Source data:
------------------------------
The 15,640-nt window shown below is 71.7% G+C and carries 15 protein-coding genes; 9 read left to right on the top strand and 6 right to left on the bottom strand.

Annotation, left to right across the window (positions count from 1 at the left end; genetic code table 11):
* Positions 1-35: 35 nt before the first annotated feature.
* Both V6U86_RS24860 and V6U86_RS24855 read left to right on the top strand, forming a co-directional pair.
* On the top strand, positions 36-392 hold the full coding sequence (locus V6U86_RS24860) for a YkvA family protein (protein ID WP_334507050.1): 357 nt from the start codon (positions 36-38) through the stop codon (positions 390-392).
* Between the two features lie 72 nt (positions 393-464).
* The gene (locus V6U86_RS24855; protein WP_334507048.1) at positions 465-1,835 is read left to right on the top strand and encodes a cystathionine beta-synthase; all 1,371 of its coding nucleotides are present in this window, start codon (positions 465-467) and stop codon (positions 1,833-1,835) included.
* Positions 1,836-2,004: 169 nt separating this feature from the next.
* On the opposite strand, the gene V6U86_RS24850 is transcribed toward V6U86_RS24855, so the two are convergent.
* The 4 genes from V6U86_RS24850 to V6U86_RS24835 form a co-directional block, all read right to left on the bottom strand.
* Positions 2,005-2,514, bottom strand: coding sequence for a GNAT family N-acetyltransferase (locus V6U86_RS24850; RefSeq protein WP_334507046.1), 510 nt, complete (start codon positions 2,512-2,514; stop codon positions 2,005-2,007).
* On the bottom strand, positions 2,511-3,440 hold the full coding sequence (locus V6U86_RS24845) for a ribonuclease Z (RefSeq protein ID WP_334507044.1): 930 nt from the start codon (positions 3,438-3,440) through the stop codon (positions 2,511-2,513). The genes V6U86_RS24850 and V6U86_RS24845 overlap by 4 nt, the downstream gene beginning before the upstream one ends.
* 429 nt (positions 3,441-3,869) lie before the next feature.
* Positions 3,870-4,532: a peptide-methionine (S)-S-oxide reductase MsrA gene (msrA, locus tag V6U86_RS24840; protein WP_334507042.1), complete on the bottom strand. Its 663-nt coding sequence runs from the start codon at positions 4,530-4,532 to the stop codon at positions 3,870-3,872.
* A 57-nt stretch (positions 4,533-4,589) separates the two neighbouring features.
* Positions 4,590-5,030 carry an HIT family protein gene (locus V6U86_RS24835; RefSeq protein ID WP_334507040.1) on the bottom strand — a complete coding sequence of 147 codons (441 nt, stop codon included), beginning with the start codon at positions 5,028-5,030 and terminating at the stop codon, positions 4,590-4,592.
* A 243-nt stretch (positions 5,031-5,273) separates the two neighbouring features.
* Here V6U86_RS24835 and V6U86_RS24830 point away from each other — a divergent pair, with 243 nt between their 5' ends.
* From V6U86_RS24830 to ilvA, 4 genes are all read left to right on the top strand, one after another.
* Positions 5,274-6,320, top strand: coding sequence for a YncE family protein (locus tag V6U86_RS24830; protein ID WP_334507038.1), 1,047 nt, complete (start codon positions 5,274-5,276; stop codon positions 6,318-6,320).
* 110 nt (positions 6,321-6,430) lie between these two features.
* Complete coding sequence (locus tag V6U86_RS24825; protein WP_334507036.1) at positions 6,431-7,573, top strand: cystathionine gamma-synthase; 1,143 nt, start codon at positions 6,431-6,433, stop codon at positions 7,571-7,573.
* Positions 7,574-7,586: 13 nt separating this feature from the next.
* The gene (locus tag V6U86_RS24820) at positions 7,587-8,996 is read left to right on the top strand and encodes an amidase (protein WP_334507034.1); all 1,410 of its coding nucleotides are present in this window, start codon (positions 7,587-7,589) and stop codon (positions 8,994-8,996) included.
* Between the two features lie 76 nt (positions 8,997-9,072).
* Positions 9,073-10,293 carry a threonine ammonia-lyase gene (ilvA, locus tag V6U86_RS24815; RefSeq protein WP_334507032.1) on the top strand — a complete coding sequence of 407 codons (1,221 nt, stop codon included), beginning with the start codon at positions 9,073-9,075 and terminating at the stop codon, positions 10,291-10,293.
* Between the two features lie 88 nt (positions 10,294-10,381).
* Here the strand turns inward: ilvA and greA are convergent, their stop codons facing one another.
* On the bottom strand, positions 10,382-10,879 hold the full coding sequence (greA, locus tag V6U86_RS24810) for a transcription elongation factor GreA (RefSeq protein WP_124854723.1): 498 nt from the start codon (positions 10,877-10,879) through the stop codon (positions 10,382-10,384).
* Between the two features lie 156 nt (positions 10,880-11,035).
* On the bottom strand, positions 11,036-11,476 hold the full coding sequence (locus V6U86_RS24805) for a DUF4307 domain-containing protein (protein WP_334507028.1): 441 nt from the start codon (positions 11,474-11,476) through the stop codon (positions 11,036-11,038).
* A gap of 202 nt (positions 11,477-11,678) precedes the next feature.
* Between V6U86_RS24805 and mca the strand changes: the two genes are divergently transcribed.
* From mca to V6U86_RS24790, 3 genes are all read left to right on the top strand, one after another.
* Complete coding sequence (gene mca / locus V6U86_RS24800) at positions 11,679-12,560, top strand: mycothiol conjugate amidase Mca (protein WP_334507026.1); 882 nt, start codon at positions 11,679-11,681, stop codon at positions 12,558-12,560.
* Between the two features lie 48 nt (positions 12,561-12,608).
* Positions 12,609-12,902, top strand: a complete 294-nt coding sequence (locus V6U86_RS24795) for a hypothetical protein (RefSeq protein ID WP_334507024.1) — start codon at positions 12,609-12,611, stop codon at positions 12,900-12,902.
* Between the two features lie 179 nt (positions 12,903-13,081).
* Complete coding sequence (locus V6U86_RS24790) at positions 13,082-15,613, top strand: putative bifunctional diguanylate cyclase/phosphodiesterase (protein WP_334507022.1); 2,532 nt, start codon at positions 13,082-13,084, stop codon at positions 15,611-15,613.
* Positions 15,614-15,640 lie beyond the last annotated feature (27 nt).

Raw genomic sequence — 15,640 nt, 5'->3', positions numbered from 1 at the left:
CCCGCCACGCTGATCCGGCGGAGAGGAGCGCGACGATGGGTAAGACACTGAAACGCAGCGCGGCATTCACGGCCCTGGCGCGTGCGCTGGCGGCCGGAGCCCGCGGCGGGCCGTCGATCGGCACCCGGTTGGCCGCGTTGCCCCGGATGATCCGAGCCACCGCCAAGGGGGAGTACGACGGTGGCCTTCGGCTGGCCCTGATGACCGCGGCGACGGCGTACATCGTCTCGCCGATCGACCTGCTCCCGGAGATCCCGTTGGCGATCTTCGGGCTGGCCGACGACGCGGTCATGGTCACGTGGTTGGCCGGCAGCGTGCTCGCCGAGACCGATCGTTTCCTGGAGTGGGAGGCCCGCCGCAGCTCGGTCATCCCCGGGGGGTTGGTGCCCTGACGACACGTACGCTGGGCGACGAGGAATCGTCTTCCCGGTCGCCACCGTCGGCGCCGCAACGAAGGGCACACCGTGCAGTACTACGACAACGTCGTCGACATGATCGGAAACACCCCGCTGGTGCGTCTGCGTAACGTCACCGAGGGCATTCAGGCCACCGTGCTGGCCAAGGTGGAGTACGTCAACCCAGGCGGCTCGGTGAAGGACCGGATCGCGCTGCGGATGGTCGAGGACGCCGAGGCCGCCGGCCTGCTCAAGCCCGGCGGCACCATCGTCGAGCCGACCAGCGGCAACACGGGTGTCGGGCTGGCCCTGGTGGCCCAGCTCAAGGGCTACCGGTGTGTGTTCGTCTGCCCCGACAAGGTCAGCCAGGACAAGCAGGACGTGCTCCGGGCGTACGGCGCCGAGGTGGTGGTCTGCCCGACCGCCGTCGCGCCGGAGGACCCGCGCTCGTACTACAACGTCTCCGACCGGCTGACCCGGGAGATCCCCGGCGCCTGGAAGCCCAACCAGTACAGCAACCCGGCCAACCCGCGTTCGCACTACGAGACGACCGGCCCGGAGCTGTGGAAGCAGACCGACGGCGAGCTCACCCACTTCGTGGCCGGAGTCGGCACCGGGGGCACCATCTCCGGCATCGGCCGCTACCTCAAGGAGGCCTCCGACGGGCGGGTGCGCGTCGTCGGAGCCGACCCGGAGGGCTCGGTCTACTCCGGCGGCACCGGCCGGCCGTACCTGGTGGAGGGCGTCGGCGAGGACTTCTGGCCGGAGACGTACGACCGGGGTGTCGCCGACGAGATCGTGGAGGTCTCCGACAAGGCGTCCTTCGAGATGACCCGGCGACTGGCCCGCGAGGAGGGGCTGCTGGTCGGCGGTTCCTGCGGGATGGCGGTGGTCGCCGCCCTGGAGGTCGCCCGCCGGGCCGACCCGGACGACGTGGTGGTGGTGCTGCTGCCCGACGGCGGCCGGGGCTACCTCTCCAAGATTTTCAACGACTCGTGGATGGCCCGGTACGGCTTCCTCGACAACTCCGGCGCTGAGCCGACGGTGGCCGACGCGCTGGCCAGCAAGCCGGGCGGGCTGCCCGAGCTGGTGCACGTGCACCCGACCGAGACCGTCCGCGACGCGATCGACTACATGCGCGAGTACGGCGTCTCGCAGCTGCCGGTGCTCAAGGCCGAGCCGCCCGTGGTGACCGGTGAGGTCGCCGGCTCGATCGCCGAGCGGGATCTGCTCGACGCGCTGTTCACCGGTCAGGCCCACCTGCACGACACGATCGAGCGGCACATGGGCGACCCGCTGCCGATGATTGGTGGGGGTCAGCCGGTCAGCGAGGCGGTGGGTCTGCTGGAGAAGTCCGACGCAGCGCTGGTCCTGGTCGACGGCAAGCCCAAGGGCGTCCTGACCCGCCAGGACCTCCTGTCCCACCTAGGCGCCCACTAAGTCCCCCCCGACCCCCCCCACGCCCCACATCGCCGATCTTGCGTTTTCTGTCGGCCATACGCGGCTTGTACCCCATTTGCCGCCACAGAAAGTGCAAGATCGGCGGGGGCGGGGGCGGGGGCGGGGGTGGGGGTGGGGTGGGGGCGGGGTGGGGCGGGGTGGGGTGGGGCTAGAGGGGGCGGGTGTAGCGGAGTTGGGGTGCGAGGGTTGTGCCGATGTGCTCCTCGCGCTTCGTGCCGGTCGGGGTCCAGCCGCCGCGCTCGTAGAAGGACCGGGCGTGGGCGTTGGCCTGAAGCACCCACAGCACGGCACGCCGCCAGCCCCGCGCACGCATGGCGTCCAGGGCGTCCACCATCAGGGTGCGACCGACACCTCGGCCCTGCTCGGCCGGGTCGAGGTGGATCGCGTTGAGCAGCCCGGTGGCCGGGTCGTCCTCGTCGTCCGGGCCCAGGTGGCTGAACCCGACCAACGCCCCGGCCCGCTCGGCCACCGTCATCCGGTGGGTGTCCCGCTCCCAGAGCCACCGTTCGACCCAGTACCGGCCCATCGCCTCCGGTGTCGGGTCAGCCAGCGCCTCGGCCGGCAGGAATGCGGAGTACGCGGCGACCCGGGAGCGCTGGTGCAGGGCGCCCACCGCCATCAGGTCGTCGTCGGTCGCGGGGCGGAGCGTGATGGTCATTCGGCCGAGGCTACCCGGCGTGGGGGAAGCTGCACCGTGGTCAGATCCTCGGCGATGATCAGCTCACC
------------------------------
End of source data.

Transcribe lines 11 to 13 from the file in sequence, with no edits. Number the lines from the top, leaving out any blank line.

* Positions 2,005-2,514, bottom strand: coding sequence for a GNAT family N-acetyltransferase (locus V6U86_RS24850; RefSeq protein WP_334507046.1), 510 nt, complete (start codon positions 2,512-2,514; stop codon positions 2,005-2,007).
* On the bottom strand, positions 2,511-3,440 hold the full coding sequence (locus V6U86_RS24845) for a ribonuclease Z (RefSeq protein ID WP_334507044.1): 930 nt from the start codon (positions 3,438-3,440) through the stop codon (positions 2,511-2,513). The genes V6U86_RS24850 and V6U86_RS24845 overlap by 4 nt, the downstream gene beginning before the upstream one ends.
* 429 nt (positions 3,441-3,869) lie before the next feature.